How to Use Tent Stakes (The Best Way)

Tent stakes provide support for your tent in adverse weather conditions.

In other words, they can play an important part in any camping trip!

But how do you use them?

We put together this complete breakdown of how to use tent stakes in various conditions like soft soil, snow, sand, and rocky ground.

How to Use Tent Stakes

To use tent stakes the best way possible, you need to account for the type of ground you’ll be staking your tent on, the orientation of the stake, and ensuring the proper angle. In other words, following the proper method for staking in soil, sand, snow, etc., ensuring the hook of the stake is pointed away from the tent, and driving the stake straight down at a 90° angle.

Tent stake angle guide

With that said, the type of soil or ground plays a huge role in how to properly stake a tent. In an ideal world, the ground would be just hard enough that you can’t easily push the stake into the ground but soft enough that you can tap it in with a mallet.

Unfortunately, that’s not usually the case.

So, let’s learn how to use tent stakes in the different types of ground you’ll encounter when camping.

How to Stake a Tent in Soft Soil

Soft soil and sand (which we’ll get into below) are the easiest types of ground to drive your stake into. However, that means they offer the least amount of holding power.

To stake a tent in soft soil:

  1. Firmly press the stake into the ground using your hand. I’m not a big fan of stepping on stakes as they will sometimes bend or break (especially cheap stakes that typically come with a tent).
  2. Be sure to drive the stake into the ground at a 90° angle. In other words, straight down into the ground.
  3. If your stake only has one hook coming off the top, be sure it points away from the tent.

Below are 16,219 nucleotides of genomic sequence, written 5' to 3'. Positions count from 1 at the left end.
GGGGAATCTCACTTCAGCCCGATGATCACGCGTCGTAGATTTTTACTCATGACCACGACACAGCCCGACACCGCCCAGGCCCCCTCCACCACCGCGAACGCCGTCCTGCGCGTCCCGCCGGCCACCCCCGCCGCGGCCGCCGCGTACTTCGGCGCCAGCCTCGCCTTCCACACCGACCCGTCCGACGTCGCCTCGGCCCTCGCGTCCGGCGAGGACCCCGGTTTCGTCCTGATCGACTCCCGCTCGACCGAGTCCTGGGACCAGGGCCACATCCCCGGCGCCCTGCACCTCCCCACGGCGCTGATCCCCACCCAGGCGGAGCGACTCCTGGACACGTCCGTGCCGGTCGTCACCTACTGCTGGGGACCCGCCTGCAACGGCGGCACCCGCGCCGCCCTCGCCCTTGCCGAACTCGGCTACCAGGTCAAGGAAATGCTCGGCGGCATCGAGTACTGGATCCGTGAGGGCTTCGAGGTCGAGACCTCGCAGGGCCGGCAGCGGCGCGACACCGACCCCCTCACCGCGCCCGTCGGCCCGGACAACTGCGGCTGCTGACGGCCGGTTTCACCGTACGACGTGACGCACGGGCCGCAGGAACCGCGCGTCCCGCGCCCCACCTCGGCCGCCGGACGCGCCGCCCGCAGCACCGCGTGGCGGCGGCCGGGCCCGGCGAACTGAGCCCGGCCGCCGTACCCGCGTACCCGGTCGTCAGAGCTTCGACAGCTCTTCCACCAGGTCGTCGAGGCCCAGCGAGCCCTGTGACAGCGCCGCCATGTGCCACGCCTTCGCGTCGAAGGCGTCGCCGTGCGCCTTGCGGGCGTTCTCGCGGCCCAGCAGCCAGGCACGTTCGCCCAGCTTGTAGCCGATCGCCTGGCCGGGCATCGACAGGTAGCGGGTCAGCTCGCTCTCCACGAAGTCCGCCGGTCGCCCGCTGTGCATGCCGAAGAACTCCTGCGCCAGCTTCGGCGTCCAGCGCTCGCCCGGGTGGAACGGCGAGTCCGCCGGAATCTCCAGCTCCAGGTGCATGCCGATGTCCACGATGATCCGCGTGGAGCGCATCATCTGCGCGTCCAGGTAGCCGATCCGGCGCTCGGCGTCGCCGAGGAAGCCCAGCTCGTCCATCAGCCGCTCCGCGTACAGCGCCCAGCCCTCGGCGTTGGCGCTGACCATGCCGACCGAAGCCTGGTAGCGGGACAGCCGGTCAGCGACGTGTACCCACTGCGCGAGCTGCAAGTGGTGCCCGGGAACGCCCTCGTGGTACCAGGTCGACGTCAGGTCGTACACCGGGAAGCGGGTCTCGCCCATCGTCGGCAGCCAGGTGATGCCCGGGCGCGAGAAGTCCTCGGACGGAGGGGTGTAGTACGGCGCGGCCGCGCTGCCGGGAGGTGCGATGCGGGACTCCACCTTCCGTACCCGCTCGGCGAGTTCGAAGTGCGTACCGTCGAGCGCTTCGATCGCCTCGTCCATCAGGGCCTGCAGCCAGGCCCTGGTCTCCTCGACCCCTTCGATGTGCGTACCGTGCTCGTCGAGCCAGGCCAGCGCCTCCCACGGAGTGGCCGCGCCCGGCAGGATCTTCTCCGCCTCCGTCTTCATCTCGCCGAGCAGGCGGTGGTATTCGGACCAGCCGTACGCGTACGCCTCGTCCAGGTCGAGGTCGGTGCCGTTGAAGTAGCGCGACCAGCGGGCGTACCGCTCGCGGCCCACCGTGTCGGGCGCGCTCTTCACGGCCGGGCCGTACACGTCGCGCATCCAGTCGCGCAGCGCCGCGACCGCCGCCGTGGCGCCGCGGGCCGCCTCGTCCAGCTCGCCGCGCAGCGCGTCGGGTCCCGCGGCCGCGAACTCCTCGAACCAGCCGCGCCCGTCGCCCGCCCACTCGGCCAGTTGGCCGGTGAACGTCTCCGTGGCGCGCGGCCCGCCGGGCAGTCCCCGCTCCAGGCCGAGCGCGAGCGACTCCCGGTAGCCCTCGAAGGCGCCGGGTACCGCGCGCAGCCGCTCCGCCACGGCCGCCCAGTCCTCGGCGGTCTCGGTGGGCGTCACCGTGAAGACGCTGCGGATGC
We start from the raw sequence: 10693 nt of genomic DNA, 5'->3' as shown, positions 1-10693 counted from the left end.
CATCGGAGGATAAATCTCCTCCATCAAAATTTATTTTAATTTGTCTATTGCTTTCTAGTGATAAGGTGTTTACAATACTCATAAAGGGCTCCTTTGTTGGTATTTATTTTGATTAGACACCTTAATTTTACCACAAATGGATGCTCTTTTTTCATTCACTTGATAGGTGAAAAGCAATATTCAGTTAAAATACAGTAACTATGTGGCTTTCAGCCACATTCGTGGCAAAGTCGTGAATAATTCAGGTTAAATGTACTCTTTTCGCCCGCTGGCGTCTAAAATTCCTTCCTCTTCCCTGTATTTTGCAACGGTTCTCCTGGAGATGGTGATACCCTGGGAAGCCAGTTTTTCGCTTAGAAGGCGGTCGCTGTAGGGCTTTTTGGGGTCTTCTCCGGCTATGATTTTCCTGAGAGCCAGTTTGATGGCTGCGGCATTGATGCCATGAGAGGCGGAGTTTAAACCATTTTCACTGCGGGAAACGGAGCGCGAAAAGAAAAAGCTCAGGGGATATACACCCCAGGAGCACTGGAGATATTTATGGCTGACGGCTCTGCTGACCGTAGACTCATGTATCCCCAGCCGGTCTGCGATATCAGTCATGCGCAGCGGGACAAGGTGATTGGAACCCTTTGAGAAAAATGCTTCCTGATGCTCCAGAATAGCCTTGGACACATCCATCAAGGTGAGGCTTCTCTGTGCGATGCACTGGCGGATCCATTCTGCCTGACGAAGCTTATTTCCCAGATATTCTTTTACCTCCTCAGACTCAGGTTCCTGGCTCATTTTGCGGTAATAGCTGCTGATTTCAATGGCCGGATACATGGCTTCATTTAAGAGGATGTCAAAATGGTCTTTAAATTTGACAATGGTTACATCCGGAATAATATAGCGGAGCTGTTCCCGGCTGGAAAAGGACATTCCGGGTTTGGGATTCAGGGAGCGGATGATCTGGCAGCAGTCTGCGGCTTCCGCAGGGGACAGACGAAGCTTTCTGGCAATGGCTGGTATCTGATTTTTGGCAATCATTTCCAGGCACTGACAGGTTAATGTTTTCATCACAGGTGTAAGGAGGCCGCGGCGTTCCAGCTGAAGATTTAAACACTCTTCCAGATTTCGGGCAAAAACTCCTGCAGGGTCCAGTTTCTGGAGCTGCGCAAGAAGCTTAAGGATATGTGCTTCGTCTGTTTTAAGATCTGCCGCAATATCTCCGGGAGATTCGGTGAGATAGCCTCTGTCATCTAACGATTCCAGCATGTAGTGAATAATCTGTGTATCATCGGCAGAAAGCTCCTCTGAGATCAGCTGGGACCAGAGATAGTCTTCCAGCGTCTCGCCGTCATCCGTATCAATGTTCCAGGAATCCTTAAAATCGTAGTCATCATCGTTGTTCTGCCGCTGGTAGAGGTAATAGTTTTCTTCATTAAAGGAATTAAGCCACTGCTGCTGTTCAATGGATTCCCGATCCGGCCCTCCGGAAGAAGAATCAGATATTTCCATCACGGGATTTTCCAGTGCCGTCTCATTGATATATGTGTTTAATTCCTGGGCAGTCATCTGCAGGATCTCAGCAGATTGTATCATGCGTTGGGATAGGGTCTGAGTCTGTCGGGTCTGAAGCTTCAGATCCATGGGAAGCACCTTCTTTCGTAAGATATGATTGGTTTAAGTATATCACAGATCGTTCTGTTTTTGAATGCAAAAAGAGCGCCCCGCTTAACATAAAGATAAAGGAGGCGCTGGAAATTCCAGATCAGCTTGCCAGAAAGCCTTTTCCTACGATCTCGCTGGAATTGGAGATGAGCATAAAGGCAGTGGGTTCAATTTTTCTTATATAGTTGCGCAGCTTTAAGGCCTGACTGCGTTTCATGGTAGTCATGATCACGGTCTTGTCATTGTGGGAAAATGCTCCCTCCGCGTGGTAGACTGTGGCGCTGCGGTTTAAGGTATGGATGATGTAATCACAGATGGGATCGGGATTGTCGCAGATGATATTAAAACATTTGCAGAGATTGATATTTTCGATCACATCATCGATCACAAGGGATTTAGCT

4. Repeat on the opposite corner for each stake loop on the tent.

Now, depending on how soft the soil is, you may need to use some or all of the following tips to properly secure your tent.

  • Use more stakes: It’s always a good idea to pack extra stakes with you, especially if you know you’ll be camping on soft ground or sand. By doubling the number of stakes you would typically use, you will increase their holding power and have a more secure tent.
  • Place heavy objects on the stakes: Look around the campsite and find heavy flat objects to place on top of the stakes. Large rocks, logs, firewood, etc., can help hold the stakes in the ground.
  • Upgrade your stakes: Using heavy-duty aluminum stakes that are longer will help firmly hold your tent to the ground. A stake that is 10″ or longer will provide much more holding power than one that’s half its length.

How to Stake a Tent in Sand

Staking your tent firmly into sand is even harder than soft soil. While the stakes go in the ground easily, sand offers little to no holding power.

So, if you find yourself on sandy terrain or the beach, you have two main options – one involving regular tent stakes and the other using sand stakes.